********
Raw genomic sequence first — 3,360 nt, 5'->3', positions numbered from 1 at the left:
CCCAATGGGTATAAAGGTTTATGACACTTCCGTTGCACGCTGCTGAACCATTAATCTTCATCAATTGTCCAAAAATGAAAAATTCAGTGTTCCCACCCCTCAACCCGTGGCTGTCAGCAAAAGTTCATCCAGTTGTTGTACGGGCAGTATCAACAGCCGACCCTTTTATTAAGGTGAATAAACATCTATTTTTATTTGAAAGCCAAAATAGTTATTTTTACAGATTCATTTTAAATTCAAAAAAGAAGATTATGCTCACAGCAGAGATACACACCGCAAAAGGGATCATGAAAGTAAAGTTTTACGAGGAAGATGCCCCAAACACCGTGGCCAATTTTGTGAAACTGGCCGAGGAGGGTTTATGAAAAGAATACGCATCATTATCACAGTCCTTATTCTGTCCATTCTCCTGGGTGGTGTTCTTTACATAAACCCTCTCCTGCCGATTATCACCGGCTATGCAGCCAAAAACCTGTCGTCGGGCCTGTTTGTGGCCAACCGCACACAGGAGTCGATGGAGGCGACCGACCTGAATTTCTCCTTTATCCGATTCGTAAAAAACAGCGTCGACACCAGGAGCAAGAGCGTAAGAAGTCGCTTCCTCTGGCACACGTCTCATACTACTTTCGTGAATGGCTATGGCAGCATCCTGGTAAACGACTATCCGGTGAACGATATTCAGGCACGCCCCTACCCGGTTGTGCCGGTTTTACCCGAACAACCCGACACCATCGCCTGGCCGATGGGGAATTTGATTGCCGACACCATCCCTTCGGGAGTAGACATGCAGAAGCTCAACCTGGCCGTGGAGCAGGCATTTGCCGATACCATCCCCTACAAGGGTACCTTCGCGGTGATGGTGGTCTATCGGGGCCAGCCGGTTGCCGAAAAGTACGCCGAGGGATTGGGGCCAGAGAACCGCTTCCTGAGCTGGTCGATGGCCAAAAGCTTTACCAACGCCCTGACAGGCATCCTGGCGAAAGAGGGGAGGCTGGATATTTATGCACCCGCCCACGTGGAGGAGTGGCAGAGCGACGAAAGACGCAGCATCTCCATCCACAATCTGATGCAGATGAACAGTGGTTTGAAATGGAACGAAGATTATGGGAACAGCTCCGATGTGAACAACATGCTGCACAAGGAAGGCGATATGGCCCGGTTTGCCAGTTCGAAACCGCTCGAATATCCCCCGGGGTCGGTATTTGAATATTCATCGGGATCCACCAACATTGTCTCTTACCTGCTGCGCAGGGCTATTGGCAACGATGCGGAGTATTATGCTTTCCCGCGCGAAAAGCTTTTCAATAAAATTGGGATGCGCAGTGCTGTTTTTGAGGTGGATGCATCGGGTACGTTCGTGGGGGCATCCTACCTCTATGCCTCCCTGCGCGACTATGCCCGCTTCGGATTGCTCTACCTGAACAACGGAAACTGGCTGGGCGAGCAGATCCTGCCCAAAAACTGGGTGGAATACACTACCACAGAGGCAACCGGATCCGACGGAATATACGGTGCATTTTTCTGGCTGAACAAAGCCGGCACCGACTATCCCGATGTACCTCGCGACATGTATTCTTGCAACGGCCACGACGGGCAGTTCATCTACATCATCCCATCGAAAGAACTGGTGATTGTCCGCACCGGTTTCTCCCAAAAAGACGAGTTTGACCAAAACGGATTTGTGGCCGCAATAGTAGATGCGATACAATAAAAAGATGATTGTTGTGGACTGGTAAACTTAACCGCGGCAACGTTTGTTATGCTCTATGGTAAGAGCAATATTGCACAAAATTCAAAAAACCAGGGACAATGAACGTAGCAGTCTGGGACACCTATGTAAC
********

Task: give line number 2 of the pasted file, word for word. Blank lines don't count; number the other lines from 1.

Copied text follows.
CCCAATGGGTATAAAGGTTTATGACACTTCCGTTGCACGCTGCTGAACCATTAATCTTCATCAATTGTCCAAAAATGAAAAATTCAGTGTTCCCACCCCTCAACCCGTGGCTGTCAGCAAAAGTTCATCCAGTTGTTGTACGGGCAGTATCAACAGCCGACCCTTTTATTAAGGTGAATAAACATCTATTTTTATTTGAAAGCCAAAATAGTTATTTTTACAGATTCATTTTAAATTCAAAAAAGAAGATTATGCTCACAGCAGAGATACACACCGCAAAAGGGATCATGAAAGTAAAGTTTTACGAGGAAGATGCCCCAAACACCGTGGCCAATTTTGTGAAACTGGCCGAGGAGGGTTTATGAAAAGAATACGCATCATTATCACAGTCCTTATTCTGTCCATTCTCCTGGGTGGTGTTCTTTACATAAACCCTCTCCTGCCGATTATCACCGGCTATGCAGCCAAAAACCTGTCGTCGGGCCTGTTTGTGGCCAACCGCACACAGGAGTCGATGGAGGCGACCGACCTGAATTTCTCCTTTATCCGATTCGTAAAAAACAGCGTCGACACCAGGAGCAAGAGCGTAAGAAGTCGCTTCCTCTGGCACACGTCTCATACTACTTTCGTGAATGGCTATGGCAGCATCCTGGTAAACGACTATCCGGTGAACGATATTCAGGCACGCCCCTACCCGGTTGTGCCGGTTTTACCCGAACAACCCGACACCATCGCCTGGCCGATGGGGAATTTGATTGCCGACACCATCCCTTCGGGAGTAGACATGCAGAAGCTCAACCTGGCCGTGGAGCAGGCATTTGCCGATACCATCCCCTACAAGGGTACCTTCGCGGTGATGGTGGTCTATCGGGGCCAGCCGGTTGCCGAAAAGTACGCCGAGGGATTGGGGCCAGAGAACCGCTTCCTGAGCTGGTCGATGGCCAAAAGCTTTACCAACGCCCTGACAGGCATCCTGGCGAAAGAGGGGAGGCTGGATATTTATGCACCCGCCCACGTGGAGGAGTGGCAGAGCGACGAAAGACGCAGCATCTCCATCCACAATCTGATGCAGATGAACAGTGGTTTGAAATGGAACGAAGATTATGGGAACAGCTCCGATGTGAACAACATGCTGCACAAGGAAGGCGATATGGCCCGGTTTGCCAGTTCGAAACCGCTCGAATATCCCCCGGGGTCGGTATTTGAATATTCATCGGGATCCACCAACATTGTCTCTTACCTGCTGCGCAGGGCTATTGGCAACGATGCGGAGTATTATGCTTTCCCGCGCGAAAAGCTTTTCAATAAAATTGGGATGCGCAGTGCTGTTTTTGAGGTGGATGCATCGGGTACGTTCGTGGGGGCATCCTACCTCTATGCCTCCCTGCGCGACTATGCCCGCTTCGGATTGCTCTACCTGAACAACGGAAACTGGCTGGGCGAGCAGATCCTGCCCAAAAACTGGGTGGAATACACTACCACAGAGGCAACCGGATCCGACGGAATATACGGTGCATTTTTCTGGCTGAACAAAGCCGGCACCGACTATCCCGATGTACCTCGCGACATGTATTCTTGCAACGGCCACGACGGGCAGTTCATCTACATCATCCCATCGAAAGAACTGGTGATTGTCCGCACCGGTTTCTCCCAAAAAGACGAGTTTGACCAAAACGGATTTGTGGCCGCAATAGTAGATGCGATACAATAAAAAGATGATTGTTGTGGACTGGTAAACTTAACCGCGGCAACGTTTGTTATGCTCTATGGTAAGAGCAATATTGCACAAAATTCAAAAAACCAGGGACAATGAACGTAGCAGTCTGGGACACCTATGTAAC